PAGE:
Auto dealership growth is decelerating, but upheaval is next
For the last several months, the automotive industry has crept along at a snail’s pace, which has also influenced auto […]
Anushruti Singh June 3, 2019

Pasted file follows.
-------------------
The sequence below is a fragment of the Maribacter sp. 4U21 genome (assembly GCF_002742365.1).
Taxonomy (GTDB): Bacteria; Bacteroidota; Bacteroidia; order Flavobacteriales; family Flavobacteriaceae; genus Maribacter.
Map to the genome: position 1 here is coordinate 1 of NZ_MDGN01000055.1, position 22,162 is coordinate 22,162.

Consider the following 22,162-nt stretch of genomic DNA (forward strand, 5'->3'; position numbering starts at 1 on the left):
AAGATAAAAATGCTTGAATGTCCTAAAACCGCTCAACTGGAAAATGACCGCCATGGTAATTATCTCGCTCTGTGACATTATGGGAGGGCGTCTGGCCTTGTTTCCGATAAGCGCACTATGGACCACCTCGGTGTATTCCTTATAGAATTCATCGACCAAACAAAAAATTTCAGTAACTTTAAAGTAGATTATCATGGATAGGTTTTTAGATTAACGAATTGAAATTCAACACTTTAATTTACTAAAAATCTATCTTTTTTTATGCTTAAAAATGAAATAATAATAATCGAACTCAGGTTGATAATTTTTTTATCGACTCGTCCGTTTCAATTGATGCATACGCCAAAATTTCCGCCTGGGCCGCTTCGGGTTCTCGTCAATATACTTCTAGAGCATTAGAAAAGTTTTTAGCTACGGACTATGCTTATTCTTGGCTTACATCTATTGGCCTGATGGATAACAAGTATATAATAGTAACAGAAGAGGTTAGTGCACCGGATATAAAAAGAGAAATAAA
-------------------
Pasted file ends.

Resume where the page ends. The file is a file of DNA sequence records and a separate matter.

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For the last several months, the automotive industry has crept along at a snail’s pace, which has also influenced auto dealerships at large, creating a huge slump in their business. Currently, auto retail is one of the highest employment providers to the urban as well as the rural economy, providing 2.5 million direct jobs and an equal number of indirect jobs. Although, due to the slowdown in the sector, the dealer community is facing one of the toughest times in terms of dealer liquidity and adequate working capital availability for the past six months and, in a few cases, even threatening the survival of their business. Last year, over 2.55 million units of passenger cars have been sold, of which sales can be attributed to a series of new launches from auto-makers. But since July 2018, vehicles are down in sales due to a series of events such as Kerala floods, regulatory changes, high fuel prices, cash crunch and so on, which has also increased the cost of ownership. Likewise in the months of November and December, passenger vehicle sales declined by 3.43 per cent and 0.43 per cent, respectively, says Society of Automobile Manufacturers Association (SIAM). During the slump period, homegrown utility vehicle major Mahindra & Mahindra reported a 2.83 per cent decline in its passenger vehicle sales at 15,091 units in December. Tata Motors saw sales dip by 4.31 per cent to 15,395 units during the month. According to SIAM, the total two-wheeler sales in December declined by 2.23 per cent to 12,59,026 units, compared with 12,87,766 units in the year-ago month. Though market leader Maruti Suzuki India posted a 1.5 per cent increase in its passenger vehicle sales at 1,19,804 units in December, its rival Hyundai Motor India also reported an increase of 4.82 per cent at 42,093 units. But the overall domestic automobile industry’s sales volume plummeted 14 per cent year-on-year (yoy) in March 2019, according to a report from India Ratings and Research. Federation of Automobile Dealers Association (FADA), too, states that the sales drop was worst in the 42-day festive season due to liquidity crunch. This year too, dealers are worried. After a month of spike in sales of passenger vehicles in January, which was largely due to year-end stock clearance getting extended and a few new launches, the auto-dealers witnessed downward growth in February, which turned out to be one of the slowest months for auto retails with a fall in total auto sales of 3.65 per cent yoy. March also ended on the same note. Weak consumer sentiment along with a rise in borrowing costs and increased fuel prices dented the domestic automobile sales last month. Saharsh Damani, Chief Executive Officer of FADA, speaks on the present sentiments in the auto dealership sector, “Auto dealership is directly related to the auto industry; if the sector is doing well, dealers will also strike it rich. But post September and the beginning of the festive season, we witnessed one of the worst seasons in the last five to seven years. Indian auto sales are experiencing a prolonged slowdown as its already seen six months of slowing sales and growth reversal, and positive triggers in the near term appear few”. ‘Oil’y Situation According to automobile dealers, one of the major reasons for the drop in sales was fluctuation in fuel prices, which disturbed the sales pattern. A recent study by the Reserve Bank of India (RBI) confirms that only domestic fuel prices have seen a lagged (two months) negative impact on auto sales growth. According to the study, the recent slowdown can be explained by relatively high fuel prices. Using firm-level stock prices data, the valuation of auto-firms reacts inversely to fuel price movements. “The biggest impact of crude prices is seen on the sales of commercial and passenger vehicles, suggesting that the fuel price is more important for these segments as compared to two-wheelers. The information on the recent crude price increase helps explain the recent decline in auto-sales”, the RBI states in its Mint Street Memo. The study also states, “A 100 basis points (bps)growth in fuel prices today will decrease the automobile sales growth (excluding two-wheelers) by 72 bps two months down the line. This evidence corroborates the importance of fuel price movements for the automobile sector”. In the current Indian scenario, as global oil prices are surging, it will most likely be a challenge hindering auto-sales. As of now, domestic prices have been allowed to lag till the end of elections. Economists, too, have warned that for oil-import-dependent India, higher global prices could lead to a weaker Rupee, higher inflation, the ruling out of interest rate cuts, and further weigh on twin current account and budget deficits. Retailers compounding the future pain have held off passing on to consumers the higher prices during staggered general elections, which began on April 11 and ended on May 23, according to sources familiar with the situation. And as expected, oil marketing companies (OMCs) are now covering up for their previous losses and increase petrol and diesel prices in phases irrespective of market conditions. For instance, in New Delhi, just after the poll ended retail price of petrol gained by 9 paise per litre to ₹ 71.12 and diesel by a higher 15 paisa per litre to ₹ 66.11. Retail petrol and diesel prices have consistently moved downwards in May even though global oil prices have remained firm. Nitin Goyal, Treasurer at the All India Petroleum Dealers Association, representing fuel stations in 25 states, said that prices were similarly held down for 19 days in the southern state of Karnataka last year, when it held state assembly elections, only for them to surge after the vote. Goyal says, “Consumers should be ready for a rude shock of a massive jump in retail prices, similar to the level we have seen in the Karnataka state election”. Thus, fuel prices are expected to have an effect on consumer sentiments, which, in turn, may have a negative effect on the purchasing decisions of consumers. Predicting the situation, Damani says, “It seems that the first half of this FY will pass on the same trajectory as we are seeing since the last few months”. As per one market assessment, oil companies lose just over ₹150 crore per day if retail petrol and diesel prices are under-priced by ₹ 1 per litre on any given day. Going by this yardstick, OMCs may have lost several thousand crores in the run-up Lok Sabha elections 2019. New rules impact sales Auto-dealers still have no respite as the insurance sector has made it costlier for consumers to buy their dream vehicles for which they need to shell out more on premiums. In line with the Supreme Court directive, the Insurance Regulatory Development Authority of India (IRDAI) has mandated insurance cover for new cars and two-wheelers for three and five years, respectively. This has caused consumers to back out on their next auto purchase, resulting in a steep downfall in the sales graph. Auto-dealers inform that the new rules have halted the consumers to buy new vehicles for now, as their budget does not allow for such northbound jump of premiums at the starting of the purchase and, hence, the market is looking a little cold. “New insurance rules have slowed down the sales, especially for two-wheelers. The cost of increase in insurance for consumers is heavy, as it is mandatory to pay five-years insurance. All this has created a snowball effect, which has brought a dip in the market”, expresses Damani. The insurance sector takes it as a benefit for consumers in the long term, as it will address the problem of under-insurance of vehicles, while buyers will be free from paying yearly. On the flip side, Devendra Rane, Founder and Chief Technology Officer of online insurance selling portal Coverfox.com, also sees it as a whip in the hands of vehicle dealers to force buyers into accepting insurance plans at a much higher cost from them only rather than what would be available in the open market. The new guidelines might be used by dealers and showroom owners to misguide the customers or enticing fear in their minds. He says. “They might try to convince vehicles buyers into believing that if they buy a new vehicle without insurance from them, they would be falling on the wrong side of the law and face legal fines and penalties”. This will impact the planned budget of consumers as they are forced to buy insurance from dealers at the time of vehicle purchase at a cost higher than the price through some other channel, says Animesh Das, Head of Product Strategy at Acko General Insurance. “Consumers who were in a dilemma over purchasing a new vehicle may take a call to avoid buying the vehicle or may end up purchasing a lower variant. So for an average car, the increase in on-road price will be 10 per cent or more”, he adds. GST still hurts It has been some time since the inception of the GST; industries are still feeling its pinch. The automobile retail industry constitutes around 15,000 dealers and the market value of around ₹ 5 lakh crore. Earlier it was the insertion of section 49A that was creating distress, but recently, the government has taken action and introduced a new rule, 88A, which nullifies the impact from the changes brought in by the former. However, auto retailers seek a cut in the GST rates in the passenger vehicle and two-wheeler categories, from 28 per cent to 18 per cent. According to industrial sources, a price hike of 10 to 15 per cent is bound to happen with the compliance of new emission BS-VI and other safety regulations. With this the dealers worry about the impact on the demand of vehicles. Auto-dealers are especially emphasising on slashing the GST rate for two-wheelers, which practically constitutes more than 70 per cent of the total sales. Vice President of FADA and auto-dealer from Allahabad, Vinkesh Gulati has sought a demand for a rate cut, “It is not an apples-to-apple comparison when it comes to two-wheelers and luxury car sales, as they have a huge price difference. Thus, we are requesting regularly to bring down the GST rate at least in the two-wheeler segment so it can boost the sales”. Rajan Wadhera, President of the Society of Indian Automobile Manufacturers, advocates the demand, “A price hike of even 10 per cent would impact the sales in the two-wheeler segment, which currently witnesses a off-take of over 22 million units annually”. He adds that the passenger vehicle segment prices also will go up in the range of 10 to 15 per cent due to technology and safety enhancements. “There also we need serious consideration by the government so that it is a win-win situation for all”, he says. Inventory dilemma Starting with the huge hike in insurance costs in September, auto-dealers are seeing a lot of negative factors come together in the past few months, leading to major postponement in purchase decisions and overall weakening of consumer sentiment, hence creating a huge vehicle inventory. Across the country there is a high stock situation in passenger vehicles and commercial vehicles; the situation that had seen partial correction in the last two months is now back to unsustainable levels, as seen in November 2018. Auto-dealer association FADA has highlighted the issue especially among two-wheeler dealers. Commenting on the issue, Ashish Harsharaj Kale, FADA President, says, “Full inventory is a serious concern. It has now reached alarming proportions in some geographies, and has breached the unheard level of 100 days of stock. Navigating smoothly out of the current slowdown is what we need and we are already in a cost regulation mode to curb the situation”. High inventory demands maintenance, thus creating a tight operational and liquidity environment for the dealers to work in. In such conditions, the retailers are looking to reduce their inventory fast. Thus, they are offering huge discounts and sales. Subrata Ray, Senior Group Vice President, ICRA, says, “Subdued consumer sentiments as well as increased insurance costs, interest rates and fuel prices besides overall price increases (on account of commodity inflation, safety norm tightening) have caused demand postponement. Also, absorption of insurance cost, model-specific financing schemes by some OEMs in some regions and in addition to some dealers offering discounts”, he says. But it seems heavy discounts and offers such as free insurance are failing to nudge the public into buying. Monthly estimates, too, are showing gloomy inventory levels, which are said to be more than 30 to 35 days for passenger vehicles and over 60 days for two-wheelers. “Discounts during December 2018 were the highest in recent memory, somewhere as high as 60 to 70 per cent yoy. But they also failed to propel sales”, says an official from FADA. On the inventory, Grant Thornton India Partner, Sridhar V. says, “To increase market share or maintain it, OEMs were pushing inventory, which led to a pile up at the dealers’ end. OEM’s will now resort to discounts to retire the inventory”. Given the current situation, dealers urge OEMs to recalibrate their production to regulate dealer invoicing to facilitate return to stock normalcy for dealerships to maintain a sustainable business environment till the industry again hits a high growth trajectory. Besides these challenges, dealers have also sought attention to the everlasting problem of skill gap in every sector. Today, auto dealerships need people to sell products with collaboration of newer technologies for enhancing customer experience in a showroom, while competing with tech startups born out of information technology challenging the traditional dealers. According to the study on auto dealers by Tata Strategic Management Group, talent management and talent retention are major concern areas. Attrition rates at auto dealerships are high and lie in the range of 20 to 30 per cent, even going up to 40 per cent for certain levels, mostly due to low compensation and lack of professional development. With the changes happening, auto dealerships need appropriate manpower recruitment and training to fill the gap and sustain.